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Houghton Mifflin Harcourt Publishing Files for Bankruptcy

Houghton Mifflin Harcourt Publishing Co., the publisher of authors from Mark Twain to J.R.R. Tolkien, sought bankruptcy protection to eliminate more than $3 billion in debt.

The company, based in Boston, listed $2.68 billion in assets and $3.53 billion in debt in Chapter 11 documents filed today in U.S. Bankruptcy Court in Manhattan. More than 20 affiliates also entered bankruptcy, including Broderbund LLC and Classroom Connect Inc.

“The global financial crisis over the past several years has negatively affected” Houghton Mifflin’s financial performance, in a business that “depends largely on state and local funding” for the schoolbook market, said William Bayers, company general counsel, in court papers.

He cited “recession-driven decreases” and “purchase deferrals” by the states and a “lack of anticipated federal stimulus support” for “substantial revenue decline.”

The filing comes as traditional print-book publishing faces growing competition from e-books. Sales of adult paperbacks and hardcover books fell 18 percent from 2010 to 2011, according to the Association of American Publishers. Borders Group Inc., the second-largest U.S. bookstore chain, filed for bankruptcy in February 2011.

Unsecured Creditors

Among Houghton Mifflin’s largest unsecured creditors listed in court papers were Chicago-based R.R. Donnelley & Sons Co. (RRD) and New York-based Williams Lea Inc., owed more than $20 million each in trade debt.

Houghton said May 11 it received support from more than 70 percent of its lenders to restructure its debt. The company has about $2.85 billion of loans maturing in the next two years, according to data compiled by Bloomberg.

The company, with about $1.29 billion in sales last year, said it plans to borrow as much as $500 million through Citigroup Inc. (C) to complete the bankruptcy process, court papers show.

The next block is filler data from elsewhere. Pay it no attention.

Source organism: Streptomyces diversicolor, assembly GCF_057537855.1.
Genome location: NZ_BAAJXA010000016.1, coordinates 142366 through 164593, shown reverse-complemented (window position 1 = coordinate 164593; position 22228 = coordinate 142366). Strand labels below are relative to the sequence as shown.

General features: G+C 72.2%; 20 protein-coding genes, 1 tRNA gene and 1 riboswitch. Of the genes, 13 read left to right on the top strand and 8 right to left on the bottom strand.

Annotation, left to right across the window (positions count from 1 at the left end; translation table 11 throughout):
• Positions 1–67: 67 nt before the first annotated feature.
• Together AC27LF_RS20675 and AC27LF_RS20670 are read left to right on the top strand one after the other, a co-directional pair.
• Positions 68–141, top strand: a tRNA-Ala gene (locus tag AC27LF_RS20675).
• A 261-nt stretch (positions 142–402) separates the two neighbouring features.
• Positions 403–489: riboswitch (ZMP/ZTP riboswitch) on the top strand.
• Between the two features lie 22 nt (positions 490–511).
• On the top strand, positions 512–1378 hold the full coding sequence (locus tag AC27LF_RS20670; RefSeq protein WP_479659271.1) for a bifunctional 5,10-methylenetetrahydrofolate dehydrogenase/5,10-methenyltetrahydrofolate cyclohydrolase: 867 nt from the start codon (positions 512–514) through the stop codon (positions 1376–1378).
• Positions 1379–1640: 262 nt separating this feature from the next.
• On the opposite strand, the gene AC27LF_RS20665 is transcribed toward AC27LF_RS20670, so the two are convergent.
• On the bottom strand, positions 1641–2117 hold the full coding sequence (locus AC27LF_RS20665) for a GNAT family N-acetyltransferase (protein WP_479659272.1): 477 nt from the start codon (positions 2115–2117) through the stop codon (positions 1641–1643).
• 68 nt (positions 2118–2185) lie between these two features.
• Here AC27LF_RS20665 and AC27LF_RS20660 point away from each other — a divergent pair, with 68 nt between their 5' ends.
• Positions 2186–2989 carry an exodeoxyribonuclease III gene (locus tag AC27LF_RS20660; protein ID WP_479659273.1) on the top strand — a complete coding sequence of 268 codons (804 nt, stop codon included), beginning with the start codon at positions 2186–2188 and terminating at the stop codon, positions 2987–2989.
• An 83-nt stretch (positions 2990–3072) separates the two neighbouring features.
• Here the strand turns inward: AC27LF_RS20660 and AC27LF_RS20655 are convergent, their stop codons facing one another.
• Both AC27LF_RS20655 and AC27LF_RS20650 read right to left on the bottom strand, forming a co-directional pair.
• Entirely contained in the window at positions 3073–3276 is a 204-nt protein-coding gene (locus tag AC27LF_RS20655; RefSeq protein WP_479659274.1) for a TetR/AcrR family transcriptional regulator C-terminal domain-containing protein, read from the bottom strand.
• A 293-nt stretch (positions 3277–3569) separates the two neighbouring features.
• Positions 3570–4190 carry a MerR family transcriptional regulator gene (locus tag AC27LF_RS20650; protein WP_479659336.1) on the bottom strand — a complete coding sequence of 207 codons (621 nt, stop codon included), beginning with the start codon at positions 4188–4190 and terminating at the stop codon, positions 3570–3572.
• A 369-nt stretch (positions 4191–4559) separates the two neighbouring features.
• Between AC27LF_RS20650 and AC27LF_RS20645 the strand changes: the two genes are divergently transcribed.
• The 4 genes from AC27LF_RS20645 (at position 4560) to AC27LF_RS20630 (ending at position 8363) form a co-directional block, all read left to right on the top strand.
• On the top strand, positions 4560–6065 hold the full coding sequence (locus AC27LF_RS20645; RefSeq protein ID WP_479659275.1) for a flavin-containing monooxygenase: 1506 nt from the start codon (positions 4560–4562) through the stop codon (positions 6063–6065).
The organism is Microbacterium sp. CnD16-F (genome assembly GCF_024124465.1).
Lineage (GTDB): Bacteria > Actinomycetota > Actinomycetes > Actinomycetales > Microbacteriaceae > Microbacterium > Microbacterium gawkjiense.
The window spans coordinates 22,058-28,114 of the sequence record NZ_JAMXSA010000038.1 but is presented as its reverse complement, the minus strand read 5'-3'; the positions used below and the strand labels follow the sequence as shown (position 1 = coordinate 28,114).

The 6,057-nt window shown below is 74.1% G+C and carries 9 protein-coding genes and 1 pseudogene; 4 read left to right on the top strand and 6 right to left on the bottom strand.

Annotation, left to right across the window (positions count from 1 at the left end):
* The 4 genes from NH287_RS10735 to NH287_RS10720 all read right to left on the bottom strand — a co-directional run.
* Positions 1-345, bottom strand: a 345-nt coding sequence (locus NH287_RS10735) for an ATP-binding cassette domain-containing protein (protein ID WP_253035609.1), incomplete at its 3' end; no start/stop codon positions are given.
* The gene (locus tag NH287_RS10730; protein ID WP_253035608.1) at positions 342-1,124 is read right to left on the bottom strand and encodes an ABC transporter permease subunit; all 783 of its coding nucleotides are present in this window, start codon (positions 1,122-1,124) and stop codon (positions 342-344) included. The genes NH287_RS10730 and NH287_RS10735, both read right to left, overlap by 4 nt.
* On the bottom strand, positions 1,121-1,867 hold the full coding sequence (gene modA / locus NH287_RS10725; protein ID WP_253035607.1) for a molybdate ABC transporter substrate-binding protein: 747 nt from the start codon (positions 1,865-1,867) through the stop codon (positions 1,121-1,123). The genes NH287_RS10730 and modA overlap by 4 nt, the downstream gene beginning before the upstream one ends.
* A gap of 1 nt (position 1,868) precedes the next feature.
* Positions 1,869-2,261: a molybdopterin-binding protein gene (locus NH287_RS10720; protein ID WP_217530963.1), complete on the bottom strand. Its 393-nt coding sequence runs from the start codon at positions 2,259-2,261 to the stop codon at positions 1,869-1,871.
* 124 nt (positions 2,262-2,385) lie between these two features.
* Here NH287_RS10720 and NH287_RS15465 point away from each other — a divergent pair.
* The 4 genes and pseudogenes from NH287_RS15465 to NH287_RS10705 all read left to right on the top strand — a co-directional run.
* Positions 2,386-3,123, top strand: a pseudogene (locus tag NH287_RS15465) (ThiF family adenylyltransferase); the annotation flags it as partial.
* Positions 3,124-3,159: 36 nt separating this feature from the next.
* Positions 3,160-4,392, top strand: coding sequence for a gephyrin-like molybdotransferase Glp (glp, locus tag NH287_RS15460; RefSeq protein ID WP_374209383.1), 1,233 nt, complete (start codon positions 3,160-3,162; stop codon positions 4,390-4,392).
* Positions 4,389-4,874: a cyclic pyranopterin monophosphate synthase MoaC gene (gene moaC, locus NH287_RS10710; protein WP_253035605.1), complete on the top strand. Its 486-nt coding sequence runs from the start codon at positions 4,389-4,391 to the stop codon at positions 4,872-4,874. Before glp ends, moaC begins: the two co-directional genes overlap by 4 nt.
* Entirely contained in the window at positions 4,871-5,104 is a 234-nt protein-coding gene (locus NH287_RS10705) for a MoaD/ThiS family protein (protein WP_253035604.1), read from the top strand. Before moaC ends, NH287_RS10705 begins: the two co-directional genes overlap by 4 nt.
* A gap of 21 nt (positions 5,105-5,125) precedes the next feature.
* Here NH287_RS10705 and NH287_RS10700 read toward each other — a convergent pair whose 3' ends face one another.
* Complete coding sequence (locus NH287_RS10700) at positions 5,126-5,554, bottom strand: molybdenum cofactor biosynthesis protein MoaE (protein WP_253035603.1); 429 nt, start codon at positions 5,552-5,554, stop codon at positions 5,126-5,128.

Under the proposed recovery plan, Houghton’s long-term bank loan and bond debt would convert to all of the equity in the reorganized company, according to a May 11 statement. Existing shareholders would receive warrants for 5 percent of the new stock if they voted in favor of the plan.

Revenue Source

Houghton provides educational products and services to about 60 million students in 120 countries, according to its website. The company also prints and distributes electronic books owned by one of Amazon.com Inc. (AMZN)’s publishing arms, under an agreement announced in January.

The accord allows Amazon, the world’s largest Internet retailer, to market books to people who don’t visit its site and provides Houghton with a new source of revenue as sales decline at brick-and-mortar bookstores.

Moody’s Investors Service in May cut Houghton’s corporate credit grade to Ca, the second-lowest rating and reserved for borrowers that “offer very poor financial security.” In March, Moody’s said the company’s capital structure was “unsustainable without a significant rebound in earnings.”

Houghton’s origins date to 1832, according to the company. Among its authors are Ralph Waldo Emerson and Jonathan Safran Foer, and the company’s titles include the “Curious George” and “Lord of the Rings” books.

The case is In re Houghton Mifflin Harcourt Publishing Co, 12-bk-12171, U.S. Bankruptcy Court, Southern District of New York (Manhattan).

To contact the reporters on this story: Phil Milford in Wilmington, Delaware, at pmilford@bloomberg.net; Dawn McCarty in Wilmington, Delaware, at dmccarty@bloomberg.net.

To contact the editor responsible for this story: John Pickering at jpickering@bloomberg.net.

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